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Most Beautiful and Best Places to Visit in Salem & Cape Ann

Best Places to Visit in Salem & Cape Ann

Salem’s colonial port was once a much more important shipping city than Boston and a major player in Chinese trade. Today it preserves a surprising number of beautiful houses that once belonged to captains and wealthy merchants. Walk along Chestnut Street and others nearby to admire them, and visit the Stephen Phillips Memorial Trust to learn about the luxurious lifestyle of its former residents.

But Salem is best known for its infamous 1692 witchcraft trial scenes when many modern tourist attractions took advantage of it to relive this gruesome past. This witch craze almost reaches insanity in October and around Halloween when many residents leave town to avoid it. Unfortunately, in this modern witch hysteria, many visitors fail to see one of America’s top museums, the Peabody Essex Museum, and the many authentic historic buildings and attractions Salem has to offer.

The entire North Shore area, including the beautiful and equally historic Cape Ann, has been designated an Essex National Heritage Site and contains 34 villages and communities that claim to have “more historic buildings per acre than any other building in the country”. more places. Visitors can do a lot here, seeing only the most outstanding. Have a look at our list of the Best Places to Visit in Salem & Cape Ann and make your trip enjoyable.

10 Best Places to Visit in Salem & Cape Ann

Let’s explore the top 10 Most Beautiful and Best Places to Visit in Salem & Cape Ann:

1. The House of Seven Gables

The Seven Gables House site is a collection of colonial homes, including one of the oldest surviving 17th-century wooden mansions in New England, built in 1668. Nathaniel Hawthorne used The House of Seven Gables as his famous novel. Name.

Your guide will lead you up the curved secret staircase and tell the history of its ancient inhabitants as you look at ancient artifacts, photographs and paintings. Restored to its 1808 appearance, Nathaniel Hawthorne’s 1804 birthplace has been moved to the same site, which includes four other homes listed on the National Register of Historic Places.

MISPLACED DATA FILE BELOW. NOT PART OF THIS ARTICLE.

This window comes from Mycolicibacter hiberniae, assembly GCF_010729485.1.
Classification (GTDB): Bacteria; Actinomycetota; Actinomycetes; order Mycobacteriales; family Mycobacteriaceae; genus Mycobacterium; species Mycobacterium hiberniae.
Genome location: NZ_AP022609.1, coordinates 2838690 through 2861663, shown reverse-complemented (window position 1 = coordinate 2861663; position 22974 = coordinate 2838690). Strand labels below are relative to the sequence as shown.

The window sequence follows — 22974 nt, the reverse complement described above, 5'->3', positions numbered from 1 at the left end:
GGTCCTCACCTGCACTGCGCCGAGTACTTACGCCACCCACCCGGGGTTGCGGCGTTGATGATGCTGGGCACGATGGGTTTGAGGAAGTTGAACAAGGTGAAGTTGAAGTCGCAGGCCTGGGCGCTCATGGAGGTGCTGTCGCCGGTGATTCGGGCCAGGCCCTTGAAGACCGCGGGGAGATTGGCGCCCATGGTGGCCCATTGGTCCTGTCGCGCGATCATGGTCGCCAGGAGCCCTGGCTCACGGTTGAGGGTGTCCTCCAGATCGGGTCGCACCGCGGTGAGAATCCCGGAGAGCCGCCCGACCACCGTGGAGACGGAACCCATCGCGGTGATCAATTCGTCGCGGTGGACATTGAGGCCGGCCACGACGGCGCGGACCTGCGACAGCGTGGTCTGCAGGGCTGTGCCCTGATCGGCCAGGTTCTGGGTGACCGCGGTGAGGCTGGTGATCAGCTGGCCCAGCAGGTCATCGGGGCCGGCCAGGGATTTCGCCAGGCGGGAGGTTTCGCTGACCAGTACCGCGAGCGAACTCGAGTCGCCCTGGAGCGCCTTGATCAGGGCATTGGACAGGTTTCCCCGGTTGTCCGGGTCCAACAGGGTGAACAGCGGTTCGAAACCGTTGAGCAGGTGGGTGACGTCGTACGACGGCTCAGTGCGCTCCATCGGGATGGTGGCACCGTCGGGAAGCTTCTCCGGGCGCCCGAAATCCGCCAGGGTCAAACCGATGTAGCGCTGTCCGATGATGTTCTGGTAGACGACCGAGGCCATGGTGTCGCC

Address: 115 Derby Street, Salem, Massachusetts

Official website: www.7gables.org

2. Marblehead

Settled by families fleeing the religiously concentrated Salem Puritans in the early 1600s, Marblehead soon became an important fishing port. By 1837 the town’s fleet consisted of 98 ships, almost all weighing over 50 tons. Today Marblehead is recognized by the seas as a sailing and yachting centre, and in the summer you can see one of the world’s best collections of sailboats. Dating back to 1889, the annual Midsummer Marblehead Race Week attracts yacht enthusiasts from around the world.

Strolling through the streets and alleys of Marblehead is fun, and you can visit historic Fort Sewell and the 1768 Jeremiah Lee Mansion, a well-preserved Georgian merchant and boat owner’s home where you can see rare hand-painted wallpapers from the 18th century. The 1728 King Hooper Mansion is home to the Marblehead Arts Society, and in addition to the historic rooms and gardens, you can see regular exhibitions by member artists.

3. Essex Shipbuilding Museum

In the 19th century, more two-masted ships were launched from the town of Essex than any town in the world. The Essex Shipyard Museum is housed in a schoolhouse and riverside shipyard in 1835 and houses a collection of approximately 8,000 industry-related tools and other items. More than 30,000 photographs depict ships, landscapes, history and architecture, many of which show the various stages of shipbuilding.

Essex River Cruises can take you on an interpretive tour of properties, farms and historic shipyards amongst salt marshes, islands, barrier beaches, dunes, meandering rivers and a wildlife-rich landscape.

Address: 66 Main Street, Essex, Massachusetts

Official website: www.essexshipbuildingmuseum.org

4. Salem Maritime National Historic Site

The Salem National Maritime Historic Site includes approximately 9 acres along the waterfront and 12 historic buildings that preserve Salem’s late 18th- and 19th-century maritime history and helped establish economic independence in the novice United States. It is also the permanent home of the Tall Ship Friendship, an 18th-century reconstructed commercial sailboat that you can cruise around in the summer.

You can view exhibits at the historic site, watch two free orienteering films, and catch a glimpse of writer Nathaniel Hawthorne or Elias, America’s first millionaire, on a free one-hour guided tour of the life of Elias Hasket Derby. Derby’s 1762 home is also open to visitors.

Address: 160 Derby Street, Salem, Massachusetts

Official website: http://www.nps.gov/sama/index.htm

5. Witch House